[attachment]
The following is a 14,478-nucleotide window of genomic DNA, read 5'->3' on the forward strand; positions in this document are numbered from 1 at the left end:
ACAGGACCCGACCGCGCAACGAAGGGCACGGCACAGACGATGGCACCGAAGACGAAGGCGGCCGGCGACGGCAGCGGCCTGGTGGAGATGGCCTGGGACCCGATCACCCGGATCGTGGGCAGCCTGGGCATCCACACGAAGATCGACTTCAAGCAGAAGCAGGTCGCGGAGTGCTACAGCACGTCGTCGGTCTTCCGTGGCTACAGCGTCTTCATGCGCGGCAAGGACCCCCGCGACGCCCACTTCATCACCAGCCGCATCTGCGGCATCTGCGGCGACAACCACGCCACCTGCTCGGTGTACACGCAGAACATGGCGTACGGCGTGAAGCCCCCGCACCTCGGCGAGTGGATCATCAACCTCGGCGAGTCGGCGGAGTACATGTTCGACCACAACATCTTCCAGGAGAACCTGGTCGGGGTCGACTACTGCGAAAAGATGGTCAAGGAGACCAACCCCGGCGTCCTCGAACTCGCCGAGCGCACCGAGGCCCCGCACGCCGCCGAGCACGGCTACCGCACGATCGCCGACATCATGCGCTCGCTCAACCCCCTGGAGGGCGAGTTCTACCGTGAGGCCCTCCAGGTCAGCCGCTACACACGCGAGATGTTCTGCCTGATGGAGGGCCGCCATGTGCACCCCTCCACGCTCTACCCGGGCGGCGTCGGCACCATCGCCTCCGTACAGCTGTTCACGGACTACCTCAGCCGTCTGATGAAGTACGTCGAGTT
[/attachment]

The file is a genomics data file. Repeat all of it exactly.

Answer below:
The following is a 14,478-nucleotide window of genomic DNA, read 5'->3' on the forward strand; positions in this document are numbered from 1 at the left end:
ACAGGACCCGACCGCGCAACGAAGGGCACGGCACAGACGATGGCACCGAAGACGAAGGCGGCCGGCGACGGCAGCGGCCTGGTGGAGATGGCCTGGGACCCGATCACCCGGATCGTGGGCAGCCTGGGCATCCACACGAAGATCGACTTCAAGCAGAAGCAGGTCGCGGAGTGCTACAGCACGTCGTCGGTCTTCCGTGGCTACAGCGTCTTCATGCGCGGCAAGGACCCCCGCGACGCCCACTTCATCACCAGCCGCATCTGCGGCATCTGCGGCGACAACCACGCCACCTGCTCGGTGTACACGCAGAACATGGCGTACGGCGTGAAGCCCCCGCACCTCGGCGAGTGGATCATCAACCTCGGCGAGTCGGCGGAGTACATGTTCGACCACAACATCTTCCAGGAGAACCTGGTCGGGGTCGACTACTGCGAAAAGATGGTCAAGGAGACCAACCCCGGCGTCCTCGAACTCGCCGAGCGCACCGAGGCCCCGCACGCCGCCGAGCACGGCTACCGCACGATCGCCGACATCATGCGCTCGCTCAACCCCCTGGAGGGCGAGTTCTACCGTGAGGCCCTCCAGGTCAGCCGCTACACACGCGAGATGTTCTGCCTGATGGAGGGCCGCCATGTGCACCCCTCCACGCTCTACCCGGGCGGCGTCGGCACCATCGCCTCCGTACAGCTGTTCACGGACTACCTCAGCCGTCTGATGAAGTACGTCGAGTT